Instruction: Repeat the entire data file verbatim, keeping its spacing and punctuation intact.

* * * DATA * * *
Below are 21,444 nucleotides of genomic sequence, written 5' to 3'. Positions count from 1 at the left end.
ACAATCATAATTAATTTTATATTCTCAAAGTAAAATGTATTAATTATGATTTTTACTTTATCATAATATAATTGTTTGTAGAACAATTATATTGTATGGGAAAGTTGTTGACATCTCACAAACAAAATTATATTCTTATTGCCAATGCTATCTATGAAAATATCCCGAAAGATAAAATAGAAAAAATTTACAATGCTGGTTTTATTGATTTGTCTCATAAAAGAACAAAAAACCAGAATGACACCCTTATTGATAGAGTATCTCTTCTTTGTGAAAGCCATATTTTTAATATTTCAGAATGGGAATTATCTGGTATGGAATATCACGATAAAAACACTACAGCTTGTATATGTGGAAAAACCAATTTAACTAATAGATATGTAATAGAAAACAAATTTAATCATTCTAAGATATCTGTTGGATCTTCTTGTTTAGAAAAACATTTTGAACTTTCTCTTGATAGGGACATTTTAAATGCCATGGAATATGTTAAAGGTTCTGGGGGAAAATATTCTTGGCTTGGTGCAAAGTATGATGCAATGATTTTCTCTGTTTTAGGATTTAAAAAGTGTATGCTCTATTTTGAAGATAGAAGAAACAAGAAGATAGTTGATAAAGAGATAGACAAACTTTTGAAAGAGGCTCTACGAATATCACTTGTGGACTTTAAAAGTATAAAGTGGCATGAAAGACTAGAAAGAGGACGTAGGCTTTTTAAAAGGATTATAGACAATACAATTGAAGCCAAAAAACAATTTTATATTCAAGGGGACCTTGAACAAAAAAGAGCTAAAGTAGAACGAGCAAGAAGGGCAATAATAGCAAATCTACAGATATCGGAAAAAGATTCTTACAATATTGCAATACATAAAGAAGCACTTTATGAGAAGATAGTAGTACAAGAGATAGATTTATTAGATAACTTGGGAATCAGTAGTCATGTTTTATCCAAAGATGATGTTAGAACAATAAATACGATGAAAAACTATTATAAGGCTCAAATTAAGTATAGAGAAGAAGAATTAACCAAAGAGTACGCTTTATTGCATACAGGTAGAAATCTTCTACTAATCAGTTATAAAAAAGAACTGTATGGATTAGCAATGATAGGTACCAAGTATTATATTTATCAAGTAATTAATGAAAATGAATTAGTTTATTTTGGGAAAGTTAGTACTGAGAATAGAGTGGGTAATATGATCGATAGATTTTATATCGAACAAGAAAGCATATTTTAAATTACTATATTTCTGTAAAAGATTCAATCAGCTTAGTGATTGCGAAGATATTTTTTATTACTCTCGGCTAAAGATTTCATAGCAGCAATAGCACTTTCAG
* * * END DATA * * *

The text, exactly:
Below are 21,444 nucleotides of genomic sequence, written 5' to 3'. Positions count from 1 at the left end.
ACAATCATAATTAATTTTATATTCTCAAAGTAAAATGTATTAATTATGATTTTTACTTTATCATAATATAATTGTTTGTAGAACAATTATATTGTATGGGAAAGTTGTTGACATCTCACAAACAAAATTATATTCTTATTGCCAATGCTATCTATGAAAATATCCCGAAAGATAAAATAGAAAAAATTTACAATGCTGGTTTTATTGATTTGTCTCATAAAAGAACAAAAAACCAGAATGACACCCTTATTGATAGAGTATCTCTTCTTTGTGAAAGCCATATTTTTAATATTTCAGAATGGGAATTATCTGGTATGGAATATCACGATAAAAACACTACAGCTTGTATATGTGGAAAAACCAATTTAACTAATAGATATGTAATAGAAAACAAATTTAATCATTCTAAGATATCTGTTGGATCTTCTTGTTTAGAAAAACATTTTGAACTTTCTCTTGATAGGGACATTTTAAATGCCATGGAATATGTTAAAGGTTCTGGGGGAAAATATTCTTGGCTTGGTGCAAAGTATGATGCAATGATTTTCTCTGTTTTAGGATTTAAAAAGTGTATGCTCTATTTTGAAGATAGAAGAAACAAGAAGATAGTTGATAAAGAGATAGACAAACTTTTGAAAGAGGCTCTACGAATATCACTTGTGGACTTTAAAAGTATAAAGTGGCATGAAAGACTAGAAAGAGGACGTAGGCTTTTTAAAAGGATTATAGACAATACAATTGAAGCCAAAAAACAATTTTATATTCAAGGGGACCTTGAACAAAAAAGAGCTAAAGTAGAACGAGCAAGAAGGGCAATAATAGCAAATCTACAGATATCGGAAAAAGATTCTTACAATATTGCAATACATAAAGAAGCACTTTATGAGAAGATAGTAGTACAAGAGATAGATTTATTAGATAACTTGGGAATCAGTAGTCATGTTTTATCCAAAGATGATGTTAGAACAATAAATACGATGAAAAACTATTATAAGGCTCAAATTAAGTATAGAGAAGAAGAATTAACCAAAGAGTACGCTTTATTGCATACAGGTAGAAATCTTCTACTAATCAGTTATAAAAAAGAACTGTATGGATTAGCAATGATAGGTACCAAGTATTATATTTATCAAGTAATTAATGAAAATGAATTAGTTTATTTTGGGAAAGTTAGTACTGAGAATAGAGTGGGTAATATGATCGATAGATTTTATATCGAACAAGAAAGCATATTTTAAATTACTATATTTCTGTAAAAGATTCAATCAGCTTAGTGATTGCGAAGATATTTTTTATTACTCTCGGCTAAAGATTTCATAGCAGCAATAGCACTTTCAG